The news has oversimplified our brains: that’s fact, that’s opinion. Modern education has supported this model: “let’s increase the amount of facts in your head, then maybe your opinions will be better.”
Aristotle classified five types of knowledge, which are the pillars of the classical liberal arts education (though, hilariously, I’ve worked at classical schools that both didn’t know them and focused primarily on filling heads with facts, just older ones):
- Nous = Knowledge. Yes, more facts.
- Sophia = Wisdom. I suppose you could consider this better opinions, but it’s more gravity of decisionmaking.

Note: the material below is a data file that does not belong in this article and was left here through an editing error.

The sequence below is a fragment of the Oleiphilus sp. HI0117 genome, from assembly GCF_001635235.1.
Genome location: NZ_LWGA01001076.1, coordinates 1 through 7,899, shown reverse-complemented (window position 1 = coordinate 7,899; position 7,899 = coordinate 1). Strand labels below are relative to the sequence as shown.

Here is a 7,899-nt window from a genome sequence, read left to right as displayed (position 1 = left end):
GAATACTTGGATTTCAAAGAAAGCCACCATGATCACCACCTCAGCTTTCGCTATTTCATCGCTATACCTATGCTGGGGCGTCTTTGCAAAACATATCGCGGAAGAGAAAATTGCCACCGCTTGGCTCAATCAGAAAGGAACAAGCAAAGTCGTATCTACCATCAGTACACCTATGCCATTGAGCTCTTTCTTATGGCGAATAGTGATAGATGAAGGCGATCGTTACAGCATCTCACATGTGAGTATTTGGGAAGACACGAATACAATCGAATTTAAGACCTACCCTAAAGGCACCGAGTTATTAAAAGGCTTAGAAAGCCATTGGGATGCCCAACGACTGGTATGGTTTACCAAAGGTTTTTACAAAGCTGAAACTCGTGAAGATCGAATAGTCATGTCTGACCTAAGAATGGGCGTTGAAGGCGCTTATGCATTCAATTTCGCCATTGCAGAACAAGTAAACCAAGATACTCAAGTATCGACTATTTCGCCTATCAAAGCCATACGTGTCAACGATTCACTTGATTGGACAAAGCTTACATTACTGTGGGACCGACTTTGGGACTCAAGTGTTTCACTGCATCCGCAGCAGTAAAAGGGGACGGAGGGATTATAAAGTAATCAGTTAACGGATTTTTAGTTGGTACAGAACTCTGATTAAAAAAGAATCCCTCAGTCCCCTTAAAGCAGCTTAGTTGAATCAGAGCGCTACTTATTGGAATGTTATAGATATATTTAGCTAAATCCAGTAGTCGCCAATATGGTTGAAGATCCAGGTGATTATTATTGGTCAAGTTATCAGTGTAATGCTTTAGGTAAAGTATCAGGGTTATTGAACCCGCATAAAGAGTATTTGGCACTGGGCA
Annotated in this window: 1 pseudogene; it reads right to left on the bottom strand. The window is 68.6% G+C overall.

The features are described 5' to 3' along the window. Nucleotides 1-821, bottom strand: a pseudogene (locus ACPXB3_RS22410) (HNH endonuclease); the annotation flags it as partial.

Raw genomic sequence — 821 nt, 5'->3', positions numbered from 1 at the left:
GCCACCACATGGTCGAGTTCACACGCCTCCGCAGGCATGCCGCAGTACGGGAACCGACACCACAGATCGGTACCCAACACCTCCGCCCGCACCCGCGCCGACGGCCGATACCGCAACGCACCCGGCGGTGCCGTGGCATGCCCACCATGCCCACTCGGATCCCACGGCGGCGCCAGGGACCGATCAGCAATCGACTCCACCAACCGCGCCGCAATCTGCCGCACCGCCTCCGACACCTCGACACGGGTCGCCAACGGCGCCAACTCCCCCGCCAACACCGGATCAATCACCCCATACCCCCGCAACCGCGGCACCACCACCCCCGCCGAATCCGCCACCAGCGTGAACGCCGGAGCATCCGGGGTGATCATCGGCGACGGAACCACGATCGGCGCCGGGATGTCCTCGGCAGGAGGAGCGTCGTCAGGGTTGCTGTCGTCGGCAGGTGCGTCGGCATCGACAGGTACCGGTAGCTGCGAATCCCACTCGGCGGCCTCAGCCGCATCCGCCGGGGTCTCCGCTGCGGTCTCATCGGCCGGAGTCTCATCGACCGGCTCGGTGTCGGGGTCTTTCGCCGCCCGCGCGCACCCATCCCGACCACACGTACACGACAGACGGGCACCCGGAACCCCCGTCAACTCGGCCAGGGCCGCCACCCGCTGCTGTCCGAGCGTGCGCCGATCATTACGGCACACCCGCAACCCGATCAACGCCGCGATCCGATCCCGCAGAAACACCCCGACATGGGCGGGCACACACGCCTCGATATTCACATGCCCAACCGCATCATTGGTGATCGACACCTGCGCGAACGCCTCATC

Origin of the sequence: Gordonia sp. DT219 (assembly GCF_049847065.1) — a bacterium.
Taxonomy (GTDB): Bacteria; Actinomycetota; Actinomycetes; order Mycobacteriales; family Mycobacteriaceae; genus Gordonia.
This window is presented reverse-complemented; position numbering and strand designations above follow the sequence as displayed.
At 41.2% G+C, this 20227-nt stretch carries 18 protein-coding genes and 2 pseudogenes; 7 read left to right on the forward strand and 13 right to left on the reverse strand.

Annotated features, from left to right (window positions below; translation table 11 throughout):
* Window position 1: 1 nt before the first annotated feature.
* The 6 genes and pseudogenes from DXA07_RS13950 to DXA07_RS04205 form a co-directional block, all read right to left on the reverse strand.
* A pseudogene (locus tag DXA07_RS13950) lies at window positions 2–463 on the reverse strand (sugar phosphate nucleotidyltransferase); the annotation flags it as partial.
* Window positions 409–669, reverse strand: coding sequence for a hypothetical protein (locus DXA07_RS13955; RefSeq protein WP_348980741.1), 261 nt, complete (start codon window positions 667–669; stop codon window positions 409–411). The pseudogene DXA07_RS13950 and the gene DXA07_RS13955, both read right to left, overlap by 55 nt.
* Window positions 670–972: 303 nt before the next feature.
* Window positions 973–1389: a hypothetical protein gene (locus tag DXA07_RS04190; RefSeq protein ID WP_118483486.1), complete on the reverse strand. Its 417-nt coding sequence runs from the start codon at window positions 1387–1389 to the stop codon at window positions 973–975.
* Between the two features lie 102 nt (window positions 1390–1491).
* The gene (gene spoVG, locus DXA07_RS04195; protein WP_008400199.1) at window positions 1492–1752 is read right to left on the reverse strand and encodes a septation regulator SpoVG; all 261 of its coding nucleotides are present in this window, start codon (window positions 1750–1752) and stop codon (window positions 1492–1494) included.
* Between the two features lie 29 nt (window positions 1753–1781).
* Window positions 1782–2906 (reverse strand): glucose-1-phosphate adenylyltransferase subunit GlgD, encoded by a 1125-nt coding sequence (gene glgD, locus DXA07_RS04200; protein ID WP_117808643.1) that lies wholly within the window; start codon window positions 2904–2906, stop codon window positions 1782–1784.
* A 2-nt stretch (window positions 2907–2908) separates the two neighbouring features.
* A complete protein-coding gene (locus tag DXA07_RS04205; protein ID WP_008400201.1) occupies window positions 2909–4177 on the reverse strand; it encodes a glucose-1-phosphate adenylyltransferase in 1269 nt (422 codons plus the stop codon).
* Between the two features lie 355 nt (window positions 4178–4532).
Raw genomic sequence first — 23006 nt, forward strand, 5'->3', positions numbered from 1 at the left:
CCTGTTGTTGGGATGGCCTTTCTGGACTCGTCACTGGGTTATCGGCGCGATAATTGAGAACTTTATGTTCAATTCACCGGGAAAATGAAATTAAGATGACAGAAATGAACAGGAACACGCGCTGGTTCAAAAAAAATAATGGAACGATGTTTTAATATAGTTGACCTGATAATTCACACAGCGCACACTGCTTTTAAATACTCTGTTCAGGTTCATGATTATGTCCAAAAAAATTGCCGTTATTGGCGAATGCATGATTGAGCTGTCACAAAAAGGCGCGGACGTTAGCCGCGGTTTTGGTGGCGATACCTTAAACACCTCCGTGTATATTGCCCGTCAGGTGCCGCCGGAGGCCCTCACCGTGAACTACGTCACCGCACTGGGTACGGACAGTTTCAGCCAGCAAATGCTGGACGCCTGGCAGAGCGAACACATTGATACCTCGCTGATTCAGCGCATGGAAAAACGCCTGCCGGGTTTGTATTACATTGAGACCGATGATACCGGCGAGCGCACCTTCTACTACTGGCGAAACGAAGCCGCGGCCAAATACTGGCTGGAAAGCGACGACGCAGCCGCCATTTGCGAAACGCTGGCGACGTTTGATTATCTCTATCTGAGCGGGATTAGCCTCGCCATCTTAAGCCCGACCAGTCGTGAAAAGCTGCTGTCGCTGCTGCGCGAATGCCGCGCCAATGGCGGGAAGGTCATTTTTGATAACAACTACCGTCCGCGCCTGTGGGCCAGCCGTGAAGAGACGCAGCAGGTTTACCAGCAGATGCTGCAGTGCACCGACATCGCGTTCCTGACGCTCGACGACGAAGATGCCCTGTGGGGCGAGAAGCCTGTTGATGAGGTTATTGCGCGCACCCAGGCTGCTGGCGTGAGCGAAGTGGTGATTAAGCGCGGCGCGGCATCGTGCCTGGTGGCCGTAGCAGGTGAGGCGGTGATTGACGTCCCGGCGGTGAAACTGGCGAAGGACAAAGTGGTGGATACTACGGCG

- Episteme = First principles; scientific observation. Such as the law of non-contradiction or law of the excluded middle.
- Techne = Skill.
- Phronesis = Practical wisdom. Applying knowledge, skill, and wisdom to everyday decisions and actions.
The problem with the last three is they require more difficult work, like value judgment, repetition, patiently coaching experiences, to acquire. It’s much easier to spout facts to try and make opinions better.
Lack of skill, lack of internal consistency with deep matters, and lack of practical wisdom as to what affects human behavior and what doesn’t, are the missing ingredients of the modern work and educational life. Those who acquire them, whether intentionally or accidentally, tend to be protagonists of their own life.